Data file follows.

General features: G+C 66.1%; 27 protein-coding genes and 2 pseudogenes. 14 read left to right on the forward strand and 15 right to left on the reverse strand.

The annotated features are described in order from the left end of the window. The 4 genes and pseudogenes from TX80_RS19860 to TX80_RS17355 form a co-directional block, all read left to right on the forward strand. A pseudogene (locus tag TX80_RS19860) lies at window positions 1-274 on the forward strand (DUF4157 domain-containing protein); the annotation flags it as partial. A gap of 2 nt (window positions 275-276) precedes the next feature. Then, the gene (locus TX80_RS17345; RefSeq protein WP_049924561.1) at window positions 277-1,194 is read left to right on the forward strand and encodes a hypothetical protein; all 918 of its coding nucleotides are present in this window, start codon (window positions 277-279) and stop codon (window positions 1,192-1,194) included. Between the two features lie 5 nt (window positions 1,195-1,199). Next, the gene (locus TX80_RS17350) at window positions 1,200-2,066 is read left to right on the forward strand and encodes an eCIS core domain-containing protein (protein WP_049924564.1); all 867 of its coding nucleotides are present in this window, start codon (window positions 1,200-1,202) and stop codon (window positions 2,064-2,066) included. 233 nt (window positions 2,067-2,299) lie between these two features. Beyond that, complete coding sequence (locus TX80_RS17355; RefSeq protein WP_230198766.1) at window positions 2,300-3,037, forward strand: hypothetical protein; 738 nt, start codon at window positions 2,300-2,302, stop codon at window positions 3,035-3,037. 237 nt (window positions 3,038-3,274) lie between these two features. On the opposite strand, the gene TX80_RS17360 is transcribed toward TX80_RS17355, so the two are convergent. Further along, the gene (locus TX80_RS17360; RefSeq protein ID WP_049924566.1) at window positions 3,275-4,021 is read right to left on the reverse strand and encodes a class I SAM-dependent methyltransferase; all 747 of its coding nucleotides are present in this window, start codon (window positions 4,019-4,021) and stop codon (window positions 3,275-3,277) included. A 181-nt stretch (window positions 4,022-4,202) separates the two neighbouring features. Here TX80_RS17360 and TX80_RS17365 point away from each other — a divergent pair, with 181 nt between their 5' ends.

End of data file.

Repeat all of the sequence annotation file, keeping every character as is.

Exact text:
General features: G+C 66.1%; 27 protein-coding genes and 2 pseudogenes. 14 read left to right on the forward strand and 15 right to left on the reverse strand.

The annotated features are described in order from the left end of the window. The 4 genes and pseudogenes from TX80_RS19860 to TX80_RS17355 form a co-directional block, all read left to right on the forward strand. A pseudogene (locus tag TX80_RS19860) lies at window positions 1-274 on the forward strand (DUF4157 domain-containing protein); the annotation flags it as partial. A gap of 2 nt (window positions 275-276) precedes the next feature. Then, the gene (locus TX80_RS17345; RefSeq protein WP_049924561.1) at window positions 277-1,194 is read left to right on the forward strand and encodes a hypothetical protein; all 918 of its coding nucleotides are present in this window, start codon (window positions 277-279) and stop codon (window positions 1,192-1,194) included. Between the two features lie 5 nt (window positions 1,195-1,199). Next, the gene (locus TX80_RS17350) at window positions 1,200-2,066 is read left to right on the forward strand and encodes an eCIS core domain-containing protein (protein WP_049924564.1); all 867 of its coding nucleotides are present in this window, start codon (window positions 1,200-1,202) and stop codon (window positions 2,064-2,066) included. 233 nt (window positions 2,067-2,299) lie between these two features. Beyond that, complete coding sequence (locus TX80_RS17355; RefSeq protein WP_230198766.1) at window positions 2,300-3,037, forward strand: hypothetical protein; 738 nt, start codon at window positions 2,300-2,302, stop codon at window positions 3,035-3,037. 237 nt (window positions 3,038-3,274) lie between these two features. On the opposite strand, the gene TX80_RS17360 is transcribed toward TX80_RS17355, so the two are convergent. Further along, the gene (locus TX80_RS17360; RefSeq protein ID WP_049924566.1) at window positions 3,275-4,021 is read right to left on the reverse strand and encodes a class I SAM-dependent methyltransferase; all 747 of its coding nucleotides are present in this window, start codon (window positions 4,019-4,021) and stop codon (window positions 3,275-3,277) included. A 181-nt stretch (window positions 4,022-4,202) separates the two neighbouring features. Here TX80_RS17360 and TX80_RS17365 point away from each other — a divergent pair, with 181 nt between their 5' ends.